However, in our opinion, the RET test (ASTM F1868 -09) does not accurately evaluative the true breathability of a fabric. In fact, “studies have confirmed that the test is predominantly influenced by the fabric thickness, rather than the pore characteristics of the fabric.” For example, the RET test yields a result that says a three layer hard shell/waterproof fabric is more breathable than a 200 weight fleece. Anyone who has ever worn either of these fabrics knows that’s not true – fleece is almost infinitely breathable (hence the reason Polartec has created other more wind resistant fabrics over the years). In addition, RET tests are affected by clothing weight, drape and tightness. Perhaps most importantly, RET not allow any air movement during the test, so you get some truly bizarre, lab-only results.
Another standard test used by the textile industry to measure breathability is Moisture Vapor Transfer Rate (MVTR). MVTR measures how much moisture vapor can pass through fabric in a 24-hour period and there are over 30 different tests to assess this transfer rate. However, these tests can yield wildly different results (as chronicled in this great post on Patagonia’s blog) and like the RET test, MVTR is static and does not account for real-world conditions where air flow is always present.
As an alternative, Polartec is promoting a better means of evaluating the breathability of water resistant and waterproof fabrics. The Dynamic Moisture Permeation Cell (DMPC) is an ASTM standard test that evaluates a fabric’s ability to move moisture vapor in dynamic conditions. The test can change air pressure and humidity on each side of the fabric and measure how well it truly breathes as conditions change (like the real world). DMPC was developed by Dr. Phillip Gibson, a civilian scientist working with the US Army. Click here to download an interesting story about Dr. Gibson’s testing from the June 2004 issue of Inside Outdoor magazine.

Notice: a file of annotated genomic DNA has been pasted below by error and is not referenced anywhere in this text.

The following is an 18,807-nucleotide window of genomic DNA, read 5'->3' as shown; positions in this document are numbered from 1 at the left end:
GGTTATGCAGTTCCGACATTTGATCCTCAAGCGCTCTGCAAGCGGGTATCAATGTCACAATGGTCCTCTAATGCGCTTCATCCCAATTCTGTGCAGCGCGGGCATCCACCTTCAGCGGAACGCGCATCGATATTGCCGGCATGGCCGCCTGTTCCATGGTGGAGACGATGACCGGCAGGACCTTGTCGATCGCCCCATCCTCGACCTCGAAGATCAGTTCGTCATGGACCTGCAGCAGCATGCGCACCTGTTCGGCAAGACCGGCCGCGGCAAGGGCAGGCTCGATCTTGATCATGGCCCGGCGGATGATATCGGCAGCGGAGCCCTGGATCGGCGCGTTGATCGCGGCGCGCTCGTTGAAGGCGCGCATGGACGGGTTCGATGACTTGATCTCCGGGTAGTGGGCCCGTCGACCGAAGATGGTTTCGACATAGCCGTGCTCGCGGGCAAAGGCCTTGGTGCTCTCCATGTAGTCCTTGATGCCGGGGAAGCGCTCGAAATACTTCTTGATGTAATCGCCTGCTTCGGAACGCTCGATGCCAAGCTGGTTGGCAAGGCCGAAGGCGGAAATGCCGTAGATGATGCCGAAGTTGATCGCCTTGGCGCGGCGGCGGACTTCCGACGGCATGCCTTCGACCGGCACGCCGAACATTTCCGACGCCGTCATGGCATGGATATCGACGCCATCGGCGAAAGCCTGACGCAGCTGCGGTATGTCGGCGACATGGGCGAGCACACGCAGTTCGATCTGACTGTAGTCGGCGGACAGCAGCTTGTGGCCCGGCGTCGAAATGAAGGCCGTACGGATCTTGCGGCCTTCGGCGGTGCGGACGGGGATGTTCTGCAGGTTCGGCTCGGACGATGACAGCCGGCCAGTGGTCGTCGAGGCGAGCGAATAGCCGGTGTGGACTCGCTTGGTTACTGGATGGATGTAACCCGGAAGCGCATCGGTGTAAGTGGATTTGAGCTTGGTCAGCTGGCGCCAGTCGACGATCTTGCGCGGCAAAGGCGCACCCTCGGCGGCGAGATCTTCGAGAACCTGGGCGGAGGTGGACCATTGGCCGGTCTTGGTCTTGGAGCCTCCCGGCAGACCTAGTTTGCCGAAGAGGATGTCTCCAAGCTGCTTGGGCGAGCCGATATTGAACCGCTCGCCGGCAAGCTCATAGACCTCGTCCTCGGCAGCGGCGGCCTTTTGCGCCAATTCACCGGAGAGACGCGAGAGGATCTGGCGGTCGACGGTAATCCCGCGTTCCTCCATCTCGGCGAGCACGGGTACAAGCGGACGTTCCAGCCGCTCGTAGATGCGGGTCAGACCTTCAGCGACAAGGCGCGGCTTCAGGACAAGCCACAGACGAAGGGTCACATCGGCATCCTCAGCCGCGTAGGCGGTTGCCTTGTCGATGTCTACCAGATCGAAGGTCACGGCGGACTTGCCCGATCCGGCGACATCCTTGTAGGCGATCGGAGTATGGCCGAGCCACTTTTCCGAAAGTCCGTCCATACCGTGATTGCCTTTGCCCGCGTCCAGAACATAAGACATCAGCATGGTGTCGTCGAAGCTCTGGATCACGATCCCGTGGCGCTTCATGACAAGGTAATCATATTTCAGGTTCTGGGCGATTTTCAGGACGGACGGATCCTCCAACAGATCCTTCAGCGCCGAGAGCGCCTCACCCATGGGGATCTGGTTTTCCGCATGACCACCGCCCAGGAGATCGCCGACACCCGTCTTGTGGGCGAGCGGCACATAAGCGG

In the chart posted above as you move to the right on the horizontal axis, you can see that Polartec Power Shield Pro (the blue line) breathes more and more as you increase the pressure – this is roughly equivalent to increasing air speed or wind – like going from standing still to walking to a light jog. The harder you work, the harder the fabric works (both convection and diffusion are at work when air is moving). Meanwhile, the orange line represents a full-film softshell fabric – the line is flat meaning breathability does not change. This translates to a damp sweaty user experience as exertion levels increase.
Polartec has always emphasized air permeability. Even tiny, tiny amounts of air flowing through the fabric massively increases a fabric’s ability to move moisture vapor away from your body. Fabrics without airflow require a significant amount of heat and moisture vapor to build up inside the jacket before they start to work. We have all experienced the sweat-box feeling of a fabric that relies only on diffusion to “breathe.”Jan 21, 2011 at 7:56 pm #1686877
believe it when i see it, the key to 'waterproof/breathable' is the DWR which wears off. If you could make water bead on noseeum netting you would have it made. Propore actually works, but is too fragile for bush use. Event is OK as long as the water is beading, but then you get a clamy dampness even though its still waterproof under the tap. weird.Jan 21, 2011 at 8:41 pm #1686892
Hey Miguel (or anyone else with Paramo experience), I've got a Paramo Velez Adventure Light Smock. Very interesting piece, though I've barely had it out. I'm pretty warm (sweat easily) when I'm backpacking as I'm usually moving at a pretty good pace. How low, temp wise, do you think I could take this without anything underneath? And how about with a light base layer (or does that cancel out the advantage to Paramo garments?)?.
Thanks for any insight.Jan 21, 2011 at 9:31 pm #1686900
I have worn a Paramo smock over a thin (190g/m2) merino top down to -20 degC/-4 degF.